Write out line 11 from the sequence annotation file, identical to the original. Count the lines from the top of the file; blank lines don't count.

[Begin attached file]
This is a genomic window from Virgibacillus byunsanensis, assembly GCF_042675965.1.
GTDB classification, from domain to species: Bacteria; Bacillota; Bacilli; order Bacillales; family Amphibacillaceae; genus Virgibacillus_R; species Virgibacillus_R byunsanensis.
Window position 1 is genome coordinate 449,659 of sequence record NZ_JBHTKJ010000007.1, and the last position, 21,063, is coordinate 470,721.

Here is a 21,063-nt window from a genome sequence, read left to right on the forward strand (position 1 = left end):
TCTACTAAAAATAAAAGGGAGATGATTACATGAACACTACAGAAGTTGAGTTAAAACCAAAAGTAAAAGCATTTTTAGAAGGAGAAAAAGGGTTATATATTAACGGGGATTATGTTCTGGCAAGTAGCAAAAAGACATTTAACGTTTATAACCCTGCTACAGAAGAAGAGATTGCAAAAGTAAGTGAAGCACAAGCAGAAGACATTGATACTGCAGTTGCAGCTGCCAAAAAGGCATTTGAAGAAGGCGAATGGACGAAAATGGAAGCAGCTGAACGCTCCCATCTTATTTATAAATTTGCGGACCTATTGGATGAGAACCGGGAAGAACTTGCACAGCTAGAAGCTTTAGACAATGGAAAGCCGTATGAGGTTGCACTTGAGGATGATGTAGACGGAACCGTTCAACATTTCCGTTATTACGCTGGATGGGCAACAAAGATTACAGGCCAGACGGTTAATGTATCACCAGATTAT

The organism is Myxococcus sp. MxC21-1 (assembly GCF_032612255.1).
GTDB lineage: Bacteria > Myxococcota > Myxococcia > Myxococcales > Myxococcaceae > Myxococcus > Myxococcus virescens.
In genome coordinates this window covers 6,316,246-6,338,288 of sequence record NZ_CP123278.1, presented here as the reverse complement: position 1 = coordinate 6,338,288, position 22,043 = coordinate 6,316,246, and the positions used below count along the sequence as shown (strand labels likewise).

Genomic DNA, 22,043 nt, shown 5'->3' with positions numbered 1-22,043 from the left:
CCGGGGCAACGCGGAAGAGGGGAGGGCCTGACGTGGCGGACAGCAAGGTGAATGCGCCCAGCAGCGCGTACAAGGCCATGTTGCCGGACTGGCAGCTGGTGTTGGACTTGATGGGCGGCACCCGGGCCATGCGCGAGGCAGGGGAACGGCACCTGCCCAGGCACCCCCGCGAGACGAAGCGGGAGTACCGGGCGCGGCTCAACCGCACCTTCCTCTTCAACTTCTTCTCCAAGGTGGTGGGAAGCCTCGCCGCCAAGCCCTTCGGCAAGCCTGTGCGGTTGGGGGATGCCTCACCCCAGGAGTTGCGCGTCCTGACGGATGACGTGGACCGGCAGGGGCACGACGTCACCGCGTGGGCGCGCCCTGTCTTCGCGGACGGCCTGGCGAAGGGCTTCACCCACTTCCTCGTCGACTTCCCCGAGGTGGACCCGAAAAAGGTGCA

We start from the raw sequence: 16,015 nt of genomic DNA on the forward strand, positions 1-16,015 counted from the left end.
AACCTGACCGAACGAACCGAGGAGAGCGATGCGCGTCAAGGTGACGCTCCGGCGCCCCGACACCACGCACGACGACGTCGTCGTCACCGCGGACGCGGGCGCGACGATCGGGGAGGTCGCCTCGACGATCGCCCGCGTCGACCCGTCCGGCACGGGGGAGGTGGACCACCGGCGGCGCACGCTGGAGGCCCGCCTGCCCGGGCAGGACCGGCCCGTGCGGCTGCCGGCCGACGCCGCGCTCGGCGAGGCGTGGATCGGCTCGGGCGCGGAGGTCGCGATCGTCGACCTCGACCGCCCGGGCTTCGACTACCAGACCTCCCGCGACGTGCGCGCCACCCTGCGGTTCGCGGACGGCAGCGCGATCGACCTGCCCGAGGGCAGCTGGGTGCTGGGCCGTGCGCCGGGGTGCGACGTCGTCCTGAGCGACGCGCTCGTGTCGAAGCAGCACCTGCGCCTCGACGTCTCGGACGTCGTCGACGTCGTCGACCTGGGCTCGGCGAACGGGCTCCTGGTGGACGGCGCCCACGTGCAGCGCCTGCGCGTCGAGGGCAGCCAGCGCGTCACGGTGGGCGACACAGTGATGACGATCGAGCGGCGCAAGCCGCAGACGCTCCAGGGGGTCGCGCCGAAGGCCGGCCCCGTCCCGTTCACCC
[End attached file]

We start from the raw sequence: 16,015 nt of genomic DNA on the forward strand, positions 1-16,015 counted from the left end.